That was despite the fact it was clearly insane to demand that people wanting to travel here first travel thousands of miles to the nearest South African facility to apply for the biometric visa, that it was virtually unprecedented to declare that children must have their unabridged birth certificates with them as well as their passports, and that the damage to our economy was plain and visible for all to see.
But, on Friday, the Cabinet proved both Gigaba, and this writer, very wrong. In a long and complex statement, it revealed that almost all of the new regulations were being dropped. In a lengthy release, it was explained that some changes are being introduced immediately, some over the next three months, and some over the next year or so.
There are many changes, but at the risk of over-simplification:
Crucially, the demand that South African children travelling out of the country must have their unabridged birth certificates will remain, but the wording around the document will be changed, to make it slightly easier. And school principals and those running sports teams will be able to sign consent forms to allow the children out of the country.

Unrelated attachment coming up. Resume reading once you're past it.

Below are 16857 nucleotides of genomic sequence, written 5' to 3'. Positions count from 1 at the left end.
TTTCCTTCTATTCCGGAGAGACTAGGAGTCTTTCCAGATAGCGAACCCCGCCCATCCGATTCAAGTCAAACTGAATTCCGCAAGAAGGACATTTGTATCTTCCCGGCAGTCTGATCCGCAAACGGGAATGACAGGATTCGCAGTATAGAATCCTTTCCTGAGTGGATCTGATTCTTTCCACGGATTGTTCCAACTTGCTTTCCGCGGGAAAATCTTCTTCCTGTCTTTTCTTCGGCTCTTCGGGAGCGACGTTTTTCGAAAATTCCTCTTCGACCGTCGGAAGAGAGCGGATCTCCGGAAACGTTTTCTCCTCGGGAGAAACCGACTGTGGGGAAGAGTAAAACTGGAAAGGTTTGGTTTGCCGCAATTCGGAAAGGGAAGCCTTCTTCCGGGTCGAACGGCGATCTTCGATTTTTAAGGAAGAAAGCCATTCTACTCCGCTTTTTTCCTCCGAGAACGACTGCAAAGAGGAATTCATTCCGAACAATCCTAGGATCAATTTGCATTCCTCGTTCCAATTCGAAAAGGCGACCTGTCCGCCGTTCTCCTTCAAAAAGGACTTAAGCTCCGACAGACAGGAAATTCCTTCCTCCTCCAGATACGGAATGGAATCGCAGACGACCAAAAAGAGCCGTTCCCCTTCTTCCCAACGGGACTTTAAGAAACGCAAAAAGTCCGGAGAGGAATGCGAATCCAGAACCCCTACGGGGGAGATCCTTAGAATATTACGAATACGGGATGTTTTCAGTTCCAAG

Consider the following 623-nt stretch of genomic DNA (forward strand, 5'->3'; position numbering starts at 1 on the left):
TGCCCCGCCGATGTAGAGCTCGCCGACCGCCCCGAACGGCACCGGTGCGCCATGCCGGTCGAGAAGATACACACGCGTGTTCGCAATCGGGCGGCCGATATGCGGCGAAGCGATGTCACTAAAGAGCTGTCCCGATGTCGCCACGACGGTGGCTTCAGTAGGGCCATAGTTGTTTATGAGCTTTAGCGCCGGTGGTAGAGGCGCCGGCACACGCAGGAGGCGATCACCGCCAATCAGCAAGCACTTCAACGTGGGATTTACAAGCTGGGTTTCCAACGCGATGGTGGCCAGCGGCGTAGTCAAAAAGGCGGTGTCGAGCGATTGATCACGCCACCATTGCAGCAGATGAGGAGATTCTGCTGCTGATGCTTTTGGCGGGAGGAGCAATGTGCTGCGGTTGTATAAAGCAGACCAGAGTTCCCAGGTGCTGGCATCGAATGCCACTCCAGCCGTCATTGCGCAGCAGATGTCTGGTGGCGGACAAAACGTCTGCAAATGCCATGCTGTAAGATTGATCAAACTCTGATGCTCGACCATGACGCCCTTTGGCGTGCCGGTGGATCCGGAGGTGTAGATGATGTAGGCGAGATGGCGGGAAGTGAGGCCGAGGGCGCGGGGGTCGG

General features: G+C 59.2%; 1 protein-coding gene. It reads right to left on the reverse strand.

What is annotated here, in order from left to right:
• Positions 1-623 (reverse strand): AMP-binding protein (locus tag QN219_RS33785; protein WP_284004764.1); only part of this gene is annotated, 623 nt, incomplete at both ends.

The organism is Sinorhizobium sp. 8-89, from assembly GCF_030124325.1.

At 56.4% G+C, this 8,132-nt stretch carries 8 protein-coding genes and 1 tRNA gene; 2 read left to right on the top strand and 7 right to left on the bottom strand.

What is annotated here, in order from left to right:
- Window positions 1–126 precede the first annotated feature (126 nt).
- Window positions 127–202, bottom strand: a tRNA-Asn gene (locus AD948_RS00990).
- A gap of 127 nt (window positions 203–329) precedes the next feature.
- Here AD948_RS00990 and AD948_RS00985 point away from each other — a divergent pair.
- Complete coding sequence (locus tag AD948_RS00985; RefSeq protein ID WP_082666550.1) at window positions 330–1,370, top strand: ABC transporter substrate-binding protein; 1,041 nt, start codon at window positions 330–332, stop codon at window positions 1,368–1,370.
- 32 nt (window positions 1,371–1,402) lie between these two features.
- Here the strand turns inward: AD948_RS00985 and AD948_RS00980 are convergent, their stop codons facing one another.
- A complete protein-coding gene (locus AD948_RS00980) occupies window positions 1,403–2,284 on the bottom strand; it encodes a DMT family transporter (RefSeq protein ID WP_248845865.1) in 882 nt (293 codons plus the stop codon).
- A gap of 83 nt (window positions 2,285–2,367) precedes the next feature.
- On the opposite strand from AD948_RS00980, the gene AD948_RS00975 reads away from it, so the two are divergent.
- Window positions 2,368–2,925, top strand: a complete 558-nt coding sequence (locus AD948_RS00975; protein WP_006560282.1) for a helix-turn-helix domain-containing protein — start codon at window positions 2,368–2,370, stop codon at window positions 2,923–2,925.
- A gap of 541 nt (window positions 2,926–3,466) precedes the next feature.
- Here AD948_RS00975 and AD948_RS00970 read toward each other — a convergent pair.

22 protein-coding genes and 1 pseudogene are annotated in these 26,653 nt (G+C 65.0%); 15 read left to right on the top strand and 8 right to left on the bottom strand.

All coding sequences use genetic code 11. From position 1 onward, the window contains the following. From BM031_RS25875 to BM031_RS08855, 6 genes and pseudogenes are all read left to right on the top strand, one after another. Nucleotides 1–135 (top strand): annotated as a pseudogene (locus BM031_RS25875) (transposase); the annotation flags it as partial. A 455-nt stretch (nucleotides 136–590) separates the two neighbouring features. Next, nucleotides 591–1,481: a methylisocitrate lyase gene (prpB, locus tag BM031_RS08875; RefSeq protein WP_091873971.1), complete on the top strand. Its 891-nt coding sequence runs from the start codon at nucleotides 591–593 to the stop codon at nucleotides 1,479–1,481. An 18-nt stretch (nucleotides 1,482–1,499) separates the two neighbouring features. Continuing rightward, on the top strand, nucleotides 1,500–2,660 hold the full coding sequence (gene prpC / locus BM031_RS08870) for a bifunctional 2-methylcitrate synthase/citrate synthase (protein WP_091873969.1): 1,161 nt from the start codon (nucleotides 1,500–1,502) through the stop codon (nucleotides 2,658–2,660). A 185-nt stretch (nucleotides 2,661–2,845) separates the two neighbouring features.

The Department of Home Affairs was quick to rush out a statement, explaining how it “welcomed” the changes, and agreed with the Cabinet on the major issues. But it was the reaction of the tourism bodies that showed how much of a victory this was for them, and the scale of the defeat for Gigaba. Tourism Business Council chairperson Mavuso Msimang (who had previously been scathing in his criticism of Gigaba in the way that only a former Home Affairs director-general could be) congratulated and thanked the Cabinet, explaining that this is pretty much exactly what they wanted. He said it showed the “patriotism and maturity” of ministers. Other tourism figures echoed those comments, saying that now the job of rebuilding had to start. No doubt they celebrated as the students did on Friday night, just with slightly more expensive tipples.